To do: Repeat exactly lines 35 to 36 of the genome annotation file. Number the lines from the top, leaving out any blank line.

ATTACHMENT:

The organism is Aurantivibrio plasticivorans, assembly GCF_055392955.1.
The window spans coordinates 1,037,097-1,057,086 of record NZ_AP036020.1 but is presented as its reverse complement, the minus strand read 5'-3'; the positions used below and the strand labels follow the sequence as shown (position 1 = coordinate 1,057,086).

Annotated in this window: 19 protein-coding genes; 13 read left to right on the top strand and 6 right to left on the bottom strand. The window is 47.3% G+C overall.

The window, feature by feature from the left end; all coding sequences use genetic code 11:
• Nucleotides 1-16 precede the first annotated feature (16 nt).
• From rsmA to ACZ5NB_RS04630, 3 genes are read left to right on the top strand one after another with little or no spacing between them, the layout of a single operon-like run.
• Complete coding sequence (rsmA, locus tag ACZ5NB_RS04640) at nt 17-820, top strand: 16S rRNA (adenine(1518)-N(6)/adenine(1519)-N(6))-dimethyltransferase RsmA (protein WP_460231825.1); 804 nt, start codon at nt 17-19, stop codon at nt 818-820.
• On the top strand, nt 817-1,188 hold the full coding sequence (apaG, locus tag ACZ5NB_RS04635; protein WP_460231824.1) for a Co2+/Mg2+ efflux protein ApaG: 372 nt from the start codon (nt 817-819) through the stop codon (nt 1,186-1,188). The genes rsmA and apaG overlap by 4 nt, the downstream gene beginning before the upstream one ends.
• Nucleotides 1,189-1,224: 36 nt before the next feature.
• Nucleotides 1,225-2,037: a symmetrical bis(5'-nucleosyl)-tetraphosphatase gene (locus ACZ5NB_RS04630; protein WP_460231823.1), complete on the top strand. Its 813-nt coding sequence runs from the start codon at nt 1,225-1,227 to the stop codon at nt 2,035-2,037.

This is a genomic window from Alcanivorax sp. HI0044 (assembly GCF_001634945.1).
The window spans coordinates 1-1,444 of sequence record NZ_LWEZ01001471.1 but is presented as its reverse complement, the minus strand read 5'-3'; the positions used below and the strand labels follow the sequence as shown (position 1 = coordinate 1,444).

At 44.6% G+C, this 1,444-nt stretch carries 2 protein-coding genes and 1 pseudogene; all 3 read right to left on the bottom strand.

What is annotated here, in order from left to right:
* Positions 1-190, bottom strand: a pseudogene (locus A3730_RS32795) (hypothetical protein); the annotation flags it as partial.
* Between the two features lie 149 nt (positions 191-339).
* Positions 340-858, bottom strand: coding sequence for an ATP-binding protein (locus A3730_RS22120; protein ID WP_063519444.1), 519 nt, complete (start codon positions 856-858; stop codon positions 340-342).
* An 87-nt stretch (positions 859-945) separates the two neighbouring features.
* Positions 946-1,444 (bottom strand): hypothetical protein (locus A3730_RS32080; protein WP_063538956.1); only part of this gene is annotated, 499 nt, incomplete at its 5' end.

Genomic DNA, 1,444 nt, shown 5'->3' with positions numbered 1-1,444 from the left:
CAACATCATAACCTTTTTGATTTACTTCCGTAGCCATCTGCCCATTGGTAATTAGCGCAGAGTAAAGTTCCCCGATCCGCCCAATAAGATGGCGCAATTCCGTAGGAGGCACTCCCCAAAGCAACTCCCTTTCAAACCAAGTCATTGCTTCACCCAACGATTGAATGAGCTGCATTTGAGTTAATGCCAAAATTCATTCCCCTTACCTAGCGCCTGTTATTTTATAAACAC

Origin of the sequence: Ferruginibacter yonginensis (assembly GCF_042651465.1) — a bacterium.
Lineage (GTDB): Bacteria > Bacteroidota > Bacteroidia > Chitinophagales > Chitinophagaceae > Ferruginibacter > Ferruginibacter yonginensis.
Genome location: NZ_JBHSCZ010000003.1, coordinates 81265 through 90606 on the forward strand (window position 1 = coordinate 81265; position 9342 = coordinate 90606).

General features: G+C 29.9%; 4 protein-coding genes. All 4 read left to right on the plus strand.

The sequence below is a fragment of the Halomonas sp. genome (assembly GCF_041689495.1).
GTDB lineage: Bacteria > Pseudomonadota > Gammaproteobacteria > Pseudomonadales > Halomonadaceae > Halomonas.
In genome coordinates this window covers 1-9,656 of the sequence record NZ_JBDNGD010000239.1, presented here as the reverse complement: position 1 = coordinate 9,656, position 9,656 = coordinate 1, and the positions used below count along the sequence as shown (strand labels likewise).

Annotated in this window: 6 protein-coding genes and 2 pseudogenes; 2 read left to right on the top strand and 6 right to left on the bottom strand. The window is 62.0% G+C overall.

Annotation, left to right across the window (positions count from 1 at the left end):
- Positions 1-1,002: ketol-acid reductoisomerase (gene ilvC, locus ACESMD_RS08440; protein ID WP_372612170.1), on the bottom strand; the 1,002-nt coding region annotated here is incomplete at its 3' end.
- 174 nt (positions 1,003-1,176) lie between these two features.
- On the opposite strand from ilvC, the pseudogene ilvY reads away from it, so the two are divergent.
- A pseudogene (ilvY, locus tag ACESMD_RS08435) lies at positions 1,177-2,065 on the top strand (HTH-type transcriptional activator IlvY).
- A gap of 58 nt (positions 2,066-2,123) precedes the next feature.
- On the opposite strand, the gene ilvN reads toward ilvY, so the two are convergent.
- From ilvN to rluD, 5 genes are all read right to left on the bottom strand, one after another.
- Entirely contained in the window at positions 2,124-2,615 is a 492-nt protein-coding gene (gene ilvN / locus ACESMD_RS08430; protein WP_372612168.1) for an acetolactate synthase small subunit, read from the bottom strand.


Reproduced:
- A gap of 58 nt (positions 2,066-2,123) precedes the next feature.
- On the opposite strand, the gene ilvN reads toward ilvY, so the two are convergent.